So yes, granted, everyone who disagrees with you is a first rate asshole - unworthy even to utter an opinion in your presence. But answer me this: Do you recognize no cost benefit analysis whatsoever? What if paying for this vaccine means the Lege must stop paying for HIV drugs because there's only so much money? Would you still be so pompous and holier than thou?

And to Dennis, I'm not part of the religious right and I think the way this was done sets a terrible public policy precedent that I don't support. But then, don't listen to me, I'm just a grit-sucking inbred freak. best,

Posted by: Gritsforbreakfast on February 5, 2007 6:27 PM

Of course the Republicans wanted this to be debated and discussed. How noble of them. That's because they could kill it that way. And, then only insured people and parents with money could afford to protect their daughters from cervical cancer. What kills me is that some Democrats are whining about how it should have "gone through the process" and debated.

This is one fight we don't have to fight, so let's be grateful and move on.

Posted by: muse on February 5, 2007 6:43 PM

@ muse, I ask you the same question I did Greg: "Do you recognize no cost benefit analysis whatsoever? What if paying for this vaccine means the Lege must stop paying for HIV drugs because there's only so much money?" Or what if it means CHIP funds can't be restored?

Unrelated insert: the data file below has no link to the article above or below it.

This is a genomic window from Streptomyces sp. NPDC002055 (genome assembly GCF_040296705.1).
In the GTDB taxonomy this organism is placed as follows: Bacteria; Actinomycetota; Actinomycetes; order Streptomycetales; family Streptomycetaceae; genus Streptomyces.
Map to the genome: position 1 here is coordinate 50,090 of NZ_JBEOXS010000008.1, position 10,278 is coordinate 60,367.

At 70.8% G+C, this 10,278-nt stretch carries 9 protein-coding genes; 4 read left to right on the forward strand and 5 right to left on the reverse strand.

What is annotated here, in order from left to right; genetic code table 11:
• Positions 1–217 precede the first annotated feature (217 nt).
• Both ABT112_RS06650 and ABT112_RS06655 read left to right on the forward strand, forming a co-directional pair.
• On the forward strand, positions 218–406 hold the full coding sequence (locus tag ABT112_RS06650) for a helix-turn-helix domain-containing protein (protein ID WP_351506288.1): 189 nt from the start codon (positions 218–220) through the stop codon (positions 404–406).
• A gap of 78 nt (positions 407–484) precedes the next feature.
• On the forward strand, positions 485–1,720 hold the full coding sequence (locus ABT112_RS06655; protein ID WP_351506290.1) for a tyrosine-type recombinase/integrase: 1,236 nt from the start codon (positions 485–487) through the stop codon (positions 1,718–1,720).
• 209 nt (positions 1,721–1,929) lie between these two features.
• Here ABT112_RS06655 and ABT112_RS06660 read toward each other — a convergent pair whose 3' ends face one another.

The legislative budget process provides a venue to make such prioritizing judgments when they come into conflict. This is a terrible precedent. If you grant Perry the power to spend hundreds of millions by executive order, I'll pretty much guarantee you won't like the content of the next several that come down the pike, but you'll have forfeited the right to claim the process should be more participatory. That's a mistake, IMO, no matter what party you're in.

Posted by: Gritsforbreakfast on February 6, 2007 8:53 AM

Grits, do you believe that the Republicans who are objecting are doing so because of concerns about executive power, the budget, or the impact on other health care issues?

'Cause I don't. They're squawking about "hearing from parents", and that means vaccination-phobes (who are grit-sucking inbred morons who like watching children die) or people who've bought into the FRC line that the vaccine promotes sex (and are therefore anti-feminist credulous inbred morons who think that women should be punished for Eve's crime).

I'll grant you that doing this through an executive order raises questions about executive power, and there may be questions about budget and other health care priorities, but those are largely separate issues from whether or not kids should be vaccinated.

(As for where I stand on those issues: The executive should not have the power, and Texas needs to spend more, a lot more, a lot, lot more, on public health.)

Posted by: Greg Morrow on February 6, 2007 11:00 AM